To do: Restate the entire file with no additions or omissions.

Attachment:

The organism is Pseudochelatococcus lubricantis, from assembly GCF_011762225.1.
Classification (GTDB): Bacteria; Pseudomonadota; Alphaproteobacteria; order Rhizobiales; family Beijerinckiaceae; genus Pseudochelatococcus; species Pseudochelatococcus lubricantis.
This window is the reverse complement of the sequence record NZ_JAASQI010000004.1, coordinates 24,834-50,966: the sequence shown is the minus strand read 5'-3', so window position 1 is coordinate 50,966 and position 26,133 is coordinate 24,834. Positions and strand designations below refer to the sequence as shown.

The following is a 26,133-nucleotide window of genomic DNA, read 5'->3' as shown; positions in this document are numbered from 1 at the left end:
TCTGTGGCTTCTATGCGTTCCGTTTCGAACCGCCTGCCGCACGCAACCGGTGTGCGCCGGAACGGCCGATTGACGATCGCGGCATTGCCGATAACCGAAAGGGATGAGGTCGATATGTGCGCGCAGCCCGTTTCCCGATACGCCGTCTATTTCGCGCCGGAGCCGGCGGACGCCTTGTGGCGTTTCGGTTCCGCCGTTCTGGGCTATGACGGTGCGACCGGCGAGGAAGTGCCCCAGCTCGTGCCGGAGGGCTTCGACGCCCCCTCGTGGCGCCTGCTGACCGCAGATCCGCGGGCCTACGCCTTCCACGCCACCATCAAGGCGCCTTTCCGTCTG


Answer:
The organism is Pseudochelatococcus lubricantis, from assembly GCF_011762225.1.
Classification (GTDB): Bacteria; Pseudomonadota; Alphaproteobacteria; order Rhizobiales; family Beijerinckiaceae; genus Pseudochelatococcus; species Pseudochelatococcus lubricantis.
This window is the reverse complement of the sequence record NZ_JAASQI010000004.1, coordinates 24,834-50,966: the sequence shown is the minus strand read 5'-3', so window position 1 is coordinate 50,966 and position 26,133 is coordinate 24,834. Positions and strand designations below refer to the sequence as shown.

The following is a 26,133-nucleotide window of genomic DNA, read 5'->3' as shown; positions in this document are numbered from 1 at the left end:
TCTGTGGCTTCTATGCGTTCCGTTTCGAACCGCCTGCCGCACGCAACCGGTGTGCGCCGGAACGGCCGATTGACGATCGCGGCATTGCCGATAACCGAAAGGGATGAGGTCGATATGTGCGCGCAGCCCGTTTCCCGATACGCCGTCTATTTCGCGCCGGAGCCGGCGGACGCCTTGTGGCGTTTCGGTTCCGCCGTTCTGGGCTATGACGGTGCGACCGGCGAGGAAGTGCCCCAGCTCGTGCCGGAGGGCTTCGACGCCCCCTCGTGGCGCCTGCTGACCGCAGATCCGCGGGCCTACGCCTTCCACGCCACCATCAAGGCGCCTTTCCGTCTG